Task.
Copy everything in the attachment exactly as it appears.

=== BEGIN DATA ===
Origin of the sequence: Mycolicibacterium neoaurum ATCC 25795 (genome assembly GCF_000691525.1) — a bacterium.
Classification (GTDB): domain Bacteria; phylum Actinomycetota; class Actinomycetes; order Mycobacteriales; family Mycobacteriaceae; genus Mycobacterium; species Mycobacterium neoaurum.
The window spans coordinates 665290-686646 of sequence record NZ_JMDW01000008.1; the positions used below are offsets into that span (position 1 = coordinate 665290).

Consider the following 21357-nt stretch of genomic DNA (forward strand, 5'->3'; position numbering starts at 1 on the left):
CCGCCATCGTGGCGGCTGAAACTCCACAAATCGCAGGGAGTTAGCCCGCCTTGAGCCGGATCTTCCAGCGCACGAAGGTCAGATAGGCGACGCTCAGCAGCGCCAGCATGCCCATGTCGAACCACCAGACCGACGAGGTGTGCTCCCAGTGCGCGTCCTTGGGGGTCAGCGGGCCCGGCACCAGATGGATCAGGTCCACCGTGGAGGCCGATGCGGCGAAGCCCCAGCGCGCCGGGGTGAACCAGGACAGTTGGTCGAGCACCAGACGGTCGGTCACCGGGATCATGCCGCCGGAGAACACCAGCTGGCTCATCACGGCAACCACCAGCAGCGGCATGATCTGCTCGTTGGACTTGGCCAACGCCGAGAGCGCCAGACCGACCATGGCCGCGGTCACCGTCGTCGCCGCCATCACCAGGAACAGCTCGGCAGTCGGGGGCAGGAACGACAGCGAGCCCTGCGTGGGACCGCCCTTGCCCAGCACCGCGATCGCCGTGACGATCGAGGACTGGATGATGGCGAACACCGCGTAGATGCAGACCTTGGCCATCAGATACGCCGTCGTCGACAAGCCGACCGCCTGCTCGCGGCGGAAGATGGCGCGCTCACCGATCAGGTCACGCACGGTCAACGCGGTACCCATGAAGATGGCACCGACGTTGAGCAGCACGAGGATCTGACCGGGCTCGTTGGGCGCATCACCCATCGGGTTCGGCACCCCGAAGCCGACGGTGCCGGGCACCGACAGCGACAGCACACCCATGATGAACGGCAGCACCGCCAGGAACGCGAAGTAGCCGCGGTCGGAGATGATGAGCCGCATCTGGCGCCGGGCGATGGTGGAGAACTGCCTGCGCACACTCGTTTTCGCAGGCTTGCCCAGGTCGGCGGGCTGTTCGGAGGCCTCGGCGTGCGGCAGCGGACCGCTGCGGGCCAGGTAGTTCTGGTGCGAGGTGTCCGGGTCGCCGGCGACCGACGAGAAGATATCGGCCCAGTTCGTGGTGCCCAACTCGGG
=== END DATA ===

Origin of the sequence: Mycolicibacterium neoaurum ATCC 25795 (genome assembly GCF_000691525.1) — a bacterium.
Classification (GTDB): domain Bacteria; phylum Actinomycetota; class Actinomycetes; order Mycobacteriales; family Mycobacteriaceae; genus Mycobacterium; species Mycobacterium neoaurum.
The window spans coordinates 665290-686646 of sequence record NZ_JMDW01000008.1; the positions used below are offsets into that span (position 1 = coordinate 665290).

Consider the following 21357-nt stretch of genomic DNA (forward strand, 5'->3'; position numbering starts at 1 on the left):
CCGCCATCGTGGCGGCTGAAACTCCACAAATCGCAGGGAGTTAGCCCGCCTTGAGCCGGATCTTCCAGCGCACGAAGGTCAGATAGGCGACGCTCAGCAGCGCCAGCATGCCCATGTCGAACCACCAGACCGACGAGGTGTGCTCCCAGTGCGCGTCCTTGGGGGTCAGCGGGCCCGGCACCAGATGGATCAGGTCCACCGTGGAGGCCGATGCGGCGAAGCCCCAGCGCGCCGGGGTGAACCAGGACAGTTGGTCGAGCACCAGACGGTCGGTCACCGGGATCATGCCGCCGGAGAACACCAGCTGGCTCATCACGGCAACCACCAGCAGCGGCATGATCTGCTCGTTGGACTTGGCCAACGCCGAGAGCGCCAGACCGACCATGGCCGCGGTCACCGTCGTCGCCGCCATCACCAGGAACAGCTCGGCAGTCGGGGGCAGGAACGACAGCGAGCCCTGCGTGGGACCGCCCTTGCCCAGCACCGCGATCGCCGTGACGATCGAGGACTGGATGATGGCGAACACCGCGTAGATGCAGACCTTGGCCATCAGATACGCCGTCGTCGACAAGCCGACCGCCTGCTCGCGGCGGAAGATGGCGCGCTCACCGATCAGGTCACGCACGGTCAACGCGGTACCCATGAAGATGGCACCGACGTTGAGCAGCACGAGGATCTGACCGGGCTCGTTGGGCGCATCACCCATCGGGTTCGGCACCCCGAAGCCGACGGTGCCGGGCACCGACAGCGACAGCACACCCATGATGAACGGCAGCACCGCCAGGAACGCGAAGTAGCCGCGGTCGGAGATGATGAGCCGCATCTGGCGCCGGGCGATGGTGGAGAACTGCCTGCGCACACTCGTTTTCGCAGGCTTGCCCAGGTCGGCGGGCTGTTCGGAGGCCTCGGCGTGCGGCAGCGGACCGCTGCGGGCCAGGTAGTTCTGGTGCGAGGTGTCCGGGTCGCCGGCGACCGACGAGAAGATATCGGCCCAGTTCGTGGTGCCCAACTCGGG